It is difficult to give you the actual statistics of Polish schools in the United States. The census taken here of Polish children attending parochial schools is about 17,000. In ...

    I A 2 a, I A 2 b, III A, III C
  • Illinois Staats-Zeitung -- January 28, 1889
    Josephinum - a New Educational Institution of the Northwest Side

    The "Sisters of Christian Charity" is a religious society, which was founded at Paderborn, Westphalia, Germany about forty years ago....Nothing in the field of charity is excluded from their activities, but from the beginning they have primarily concentrated their efforts along educational lines and have obtained their best successes in the training and educating of youth. About 900 sisters belong to this society today and their activities are extended to Germany, Belgium, Denmark, North and South America. More than half of them are in the United States and of these the majority who joined the society here come from this country.

    The provincial mother house of this religious order is located at Wilkesbarre, Pennsylvania. Forty-four branch houses are subordinated to this central seat. These branches are almost without exception parochial schools belonging to German-Catholic churches and since so many of the churches are located in the West, the management of this society considered it its duty to establish a new home here.

    The Sisters of Christian Charity have, since their establishment in the 2United States, aimed at more efficient and fitting educational methods, but one peculiarity is their persistence in clinging to the German spirit and the German tongue. However, they also recognize the necessity of the English language for the German-American youth and in all schools under their leadership, English takes its proper place. Nevertheless, they know how to impart to their students a great skill in German and even a preference for it, in the more talented, which is usually not the case of the courses in German in our German-English private schools. It is therefore necessary for the sisters to maintain among themselves essential German traits. Conditions have been in their favor in this respect. During a number of years it became impossible for the order in Germany to receive new members, due to economic struggles, and the consequence was, that many of these young women from the higher social circles came to America to find admittance at Wilkesbarre. These young women transmitted German traits, disposition, thought, emotion, and the German language in its purity, to the young Americans who likewise attended a teaching course......

    We have to congratulate, indeed, the Northwest Side and, in a broader sense, all Germans in Chicago and vicinity, because of the founding of this new 3institution. Besides the excellent culture of mind and heart being maintained here, it will prove itself as an invigorating and preserving force of German culture and customs to all who come in contact with it.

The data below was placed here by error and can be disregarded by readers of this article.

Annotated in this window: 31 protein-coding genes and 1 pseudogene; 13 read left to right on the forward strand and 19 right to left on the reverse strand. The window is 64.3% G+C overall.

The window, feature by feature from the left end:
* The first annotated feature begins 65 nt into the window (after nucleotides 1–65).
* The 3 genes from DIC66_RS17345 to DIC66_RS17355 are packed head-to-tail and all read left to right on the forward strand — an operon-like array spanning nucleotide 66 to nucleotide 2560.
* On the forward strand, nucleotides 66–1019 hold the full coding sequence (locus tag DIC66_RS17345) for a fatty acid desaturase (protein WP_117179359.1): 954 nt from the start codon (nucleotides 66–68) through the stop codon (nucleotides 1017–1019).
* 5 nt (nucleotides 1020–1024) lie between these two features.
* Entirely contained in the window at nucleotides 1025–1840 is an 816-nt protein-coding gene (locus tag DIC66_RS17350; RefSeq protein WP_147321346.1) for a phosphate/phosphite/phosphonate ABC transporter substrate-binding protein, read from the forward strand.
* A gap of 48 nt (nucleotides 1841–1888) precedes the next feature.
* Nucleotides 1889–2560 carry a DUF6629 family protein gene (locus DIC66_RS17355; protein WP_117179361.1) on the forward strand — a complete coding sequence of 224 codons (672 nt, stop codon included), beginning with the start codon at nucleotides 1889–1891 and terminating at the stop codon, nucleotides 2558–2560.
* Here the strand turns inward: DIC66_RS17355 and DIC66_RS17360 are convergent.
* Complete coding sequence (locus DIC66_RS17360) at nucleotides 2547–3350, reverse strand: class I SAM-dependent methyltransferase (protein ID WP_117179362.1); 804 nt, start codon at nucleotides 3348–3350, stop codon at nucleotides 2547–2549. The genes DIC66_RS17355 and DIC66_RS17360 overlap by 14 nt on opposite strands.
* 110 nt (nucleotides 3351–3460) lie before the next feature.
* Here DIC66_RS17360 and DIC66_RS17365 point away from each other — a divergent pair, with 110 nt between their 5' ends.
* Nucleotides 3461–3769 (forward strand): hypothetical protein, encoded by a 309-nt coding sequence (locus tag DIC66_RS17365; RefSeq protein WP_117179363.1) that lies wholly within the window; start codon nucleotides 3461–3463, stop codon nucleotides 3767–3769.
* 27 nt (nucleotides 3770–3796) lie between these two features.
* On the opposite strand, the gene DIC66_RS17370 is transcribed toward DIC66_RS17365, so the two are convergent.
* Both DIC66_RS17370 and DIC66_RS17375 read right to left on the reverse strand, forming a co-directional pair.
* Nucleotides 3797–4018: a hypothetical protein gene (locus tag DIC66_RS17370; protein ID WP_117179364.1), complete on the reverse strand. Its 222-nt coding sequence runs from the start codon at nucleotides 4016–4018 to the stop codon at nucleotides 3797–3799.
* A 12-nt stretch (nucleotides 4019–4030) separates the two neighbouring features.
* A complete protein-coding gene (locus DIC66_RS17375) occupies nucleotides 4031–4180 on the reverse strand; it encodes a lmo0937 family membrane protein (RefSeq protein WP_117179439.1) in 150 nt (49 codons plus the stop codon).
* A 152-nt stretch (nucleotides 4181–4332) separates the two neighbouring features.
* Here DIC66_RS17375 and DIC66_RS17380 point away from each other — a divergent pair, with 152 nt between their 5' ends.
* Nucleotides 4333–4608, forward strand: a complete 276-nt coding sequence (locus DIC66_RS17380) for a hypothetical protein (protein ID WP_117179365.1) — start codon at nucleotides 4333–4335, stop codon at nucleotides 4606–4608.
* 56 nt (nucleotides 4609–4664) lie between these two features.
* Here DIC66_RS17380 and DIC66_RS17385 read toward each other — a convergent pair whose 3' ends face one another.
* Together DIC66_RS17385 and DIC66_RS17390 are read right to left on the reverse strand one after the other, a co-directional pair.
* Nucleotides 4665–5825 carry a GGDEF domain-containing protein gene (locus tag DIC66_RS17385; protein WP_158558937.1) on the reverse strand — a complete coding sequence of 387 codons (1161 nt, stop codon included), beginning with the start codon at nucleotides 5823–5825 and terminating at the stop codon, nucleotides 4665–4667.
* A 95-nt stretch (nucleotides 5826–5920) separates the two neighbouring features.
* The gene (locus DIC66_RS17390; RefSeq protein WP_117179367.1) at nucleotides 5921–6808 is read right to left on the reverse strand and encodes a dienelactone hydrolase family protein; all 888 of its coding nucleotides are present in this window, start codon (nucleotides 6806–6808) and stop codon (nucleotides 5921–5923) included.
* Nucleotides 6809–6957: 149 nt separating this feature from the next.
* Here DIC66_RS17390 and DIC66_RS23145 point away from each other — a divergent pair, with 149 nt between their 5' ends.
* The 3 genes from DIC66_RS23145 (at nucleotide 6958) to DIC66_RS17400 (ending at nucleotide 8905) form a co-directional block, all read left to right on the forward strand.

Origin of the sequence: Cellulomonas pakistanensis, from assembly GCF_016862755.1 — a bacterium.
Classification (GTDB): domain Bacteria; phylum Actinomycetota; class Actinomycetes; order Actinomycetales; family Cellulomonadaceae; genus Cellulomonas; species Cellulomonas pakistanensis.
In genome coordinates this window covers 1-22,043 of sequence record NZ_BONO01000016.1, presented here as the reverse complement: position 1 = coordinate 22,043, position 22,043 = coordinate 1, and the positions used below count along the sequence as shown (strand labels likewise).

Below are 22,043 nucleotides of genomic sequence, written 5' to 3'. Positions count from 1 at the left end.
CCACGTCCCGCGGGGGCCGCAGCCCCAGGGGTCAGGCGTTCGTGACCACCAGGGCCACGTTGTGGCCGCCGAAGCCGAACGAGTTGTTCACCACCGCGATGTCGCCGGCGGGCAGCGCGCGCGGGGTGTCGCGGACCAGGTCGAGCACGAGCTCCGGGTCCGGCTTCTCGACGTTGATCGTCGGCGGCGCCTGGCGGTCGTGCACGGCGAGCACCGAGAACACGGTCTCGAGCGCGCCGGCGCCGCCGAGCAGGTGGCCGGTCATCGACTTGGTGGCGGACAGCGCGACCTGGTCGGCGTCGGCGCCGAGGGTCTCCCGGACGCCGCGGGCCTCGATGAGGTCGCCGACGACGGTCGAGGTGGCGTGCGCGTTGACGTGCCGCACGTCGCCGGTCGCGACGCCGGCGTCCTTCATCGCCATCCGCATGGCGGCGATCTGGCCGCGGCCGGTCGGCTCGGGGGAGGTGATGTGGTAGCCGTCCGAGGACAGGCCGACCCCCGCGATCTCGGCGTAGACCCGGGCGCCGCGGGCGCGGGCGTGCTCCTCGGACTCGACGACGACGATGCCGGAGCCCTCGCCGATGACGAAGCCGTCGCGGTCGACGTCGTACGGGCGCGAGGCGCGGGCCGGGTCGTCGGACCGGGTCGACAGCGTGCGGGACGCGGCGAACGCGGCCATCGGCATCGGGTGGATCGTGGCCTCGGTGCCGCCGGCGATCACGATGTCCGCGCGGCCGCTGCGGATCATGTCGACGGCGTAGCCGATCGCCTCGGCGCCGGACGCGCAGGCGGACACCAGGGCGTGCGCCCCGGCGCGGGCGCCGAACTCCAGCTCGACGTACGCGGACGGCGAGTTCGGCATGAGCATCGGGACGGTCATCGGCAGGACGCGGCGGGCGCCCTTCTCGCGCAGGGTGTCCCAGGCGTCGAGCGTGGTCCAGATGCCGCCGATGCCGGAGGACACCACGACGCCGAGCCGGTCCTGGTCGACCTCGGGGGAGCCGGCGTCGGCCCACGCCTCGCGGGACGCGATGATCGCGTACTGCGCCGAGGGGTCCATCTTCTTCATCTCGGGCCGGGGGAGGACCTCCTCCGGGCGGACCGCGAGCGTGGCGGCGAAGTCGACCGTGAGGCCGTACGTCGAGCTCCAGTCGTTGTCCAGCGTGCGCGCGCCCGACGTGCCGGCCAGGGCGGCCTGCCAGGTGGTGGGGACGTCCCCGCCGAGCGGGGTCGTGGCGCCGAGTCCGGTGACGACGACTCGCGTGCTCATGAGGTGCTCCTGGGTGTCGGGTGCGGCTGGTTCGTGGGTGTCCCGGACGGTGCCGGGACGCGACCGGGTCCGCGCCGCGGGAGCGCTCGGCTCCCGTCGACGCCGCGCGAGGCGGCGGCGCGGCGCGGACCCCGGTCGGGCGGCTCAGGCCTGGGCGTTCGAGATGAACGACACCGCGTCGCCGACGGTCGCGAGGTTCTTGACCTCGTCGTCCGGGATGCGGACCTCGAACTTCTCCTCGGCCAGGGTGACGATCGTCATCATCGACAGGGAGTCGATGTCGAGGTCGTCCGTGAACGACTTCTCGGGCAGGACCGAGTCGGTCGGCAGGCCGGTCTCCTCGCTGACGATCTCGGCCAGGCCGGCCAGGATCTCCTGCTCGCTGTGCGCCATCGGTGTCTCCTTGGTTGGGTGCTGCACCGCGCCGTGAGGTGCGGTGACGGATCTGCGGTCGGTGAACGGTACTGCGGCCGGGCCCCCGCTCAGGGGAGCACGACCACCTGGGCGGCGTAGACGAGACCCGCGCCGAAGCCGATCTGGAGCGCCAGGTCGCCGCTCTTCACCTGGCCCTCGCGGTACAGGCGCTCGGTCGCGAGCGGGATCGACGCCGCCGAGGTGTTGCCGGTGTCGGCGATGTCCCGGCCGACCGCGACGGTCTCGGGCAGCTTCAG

The sisters plan to have a boarding school and a day school in the new building. Besides, they will make it possible for those students who live too far away, to have their lunch at the institution.

    The Josephinum consists of one main building which extends 345 feet on Oakley avenue. At the north and south ends, 120 feet-long wings are joined to the main building. The chapel is being erected at the hub of the building, and the heating system at the north boundary line of the estate.

    The "Sisters of Christian Charity" is a religious society, which was founded at Paderborn, Westphalia, Germany about forty years ago....Nothing in the field of charity is excluded from their activities, ...

    III C, V A 1, I A 2 b, III A
  • Illinois Staats-Zeitung -- March 07, 1890
    The Agitation against the German Schools.

    Thus far the new compulsory school law of Illinois, does not appear to affect Chicago very much, because its enforcement here is well taken care of, being entrusted to competent officials. Outside of the Chicago district, that is in Illinois, many transgressions are perpetrated in rural districts by the bucolic school boards and the obliging courts. These are not based on the fact that they are parochial schools, but that they are German schools. The school committee of German Evangelical-Lutheran Church of Illinois has correlated all the various forms of agitation. This compilation was entrusted to its Secretary J. I. Groose.


    Many of these instances we have mentioned ourselves, also the fact that none of the schools of the Evangelical-Lutheran Church, the Evangelical Unitarian, etc., and also of the Roman Catholic Church, are free from this impertinent interference by the county school boards. These persecutions are also disgraceful restrictions of religion and the freedom of conscience.

    By suppressing these German schools, the religious instruction which is given in them, is either likewise abolished or profoundly curtailed. Since these vexations affect both, the German, and also the religious sentiments of the maligned, it is but logical that a subsequent resistance will assert itself in a very decided and forceful manner. A very efficient organization against these propagandists has been created by the Evangelical-Lutheran Church of Illinois, as has been previously alluded to.


    It has formed a committee for the purpose of either abolishing the Compulsory School Law, or cleansing it of all objectionable features. Furthermore, advice and assistance shall be given to all the harassed communities as well as legal representation before the courts. The president of this committee is Rev. Hoelter of Chicago, assisted by Rev. Grosse of Addison and Rev. Schuessler of Joliet, and also the laymen, Eduards, Melcher, W. Tatge, the latter is an attorney at law.

    What weight the Evangelical-Lutheran Church of Illinois can throw into the scales of justice, may be deduced from these well authenticated figures: It controls 226 schools with 18,463 scholars. There are 192 clergymen, 114,693 church-members, 68,436 communicants, and, at least, 15,435 voters.


    These are, hark ye well! only the Evangelical-Lutheran voters. It would be desirable to ascertain the voting strength of the other German-Protestant churches. One would be confronted with mighty figures. But how will these numbers be increased if we add the many German-Catholic voters:

    Thus far the new compulsory school law of Illinois, does not appear to affect Chicago very much, because its enforcement here is well taken care of, being entrusted to competent ...

    I A 2 a, I A 2 b, I A 1 a, III C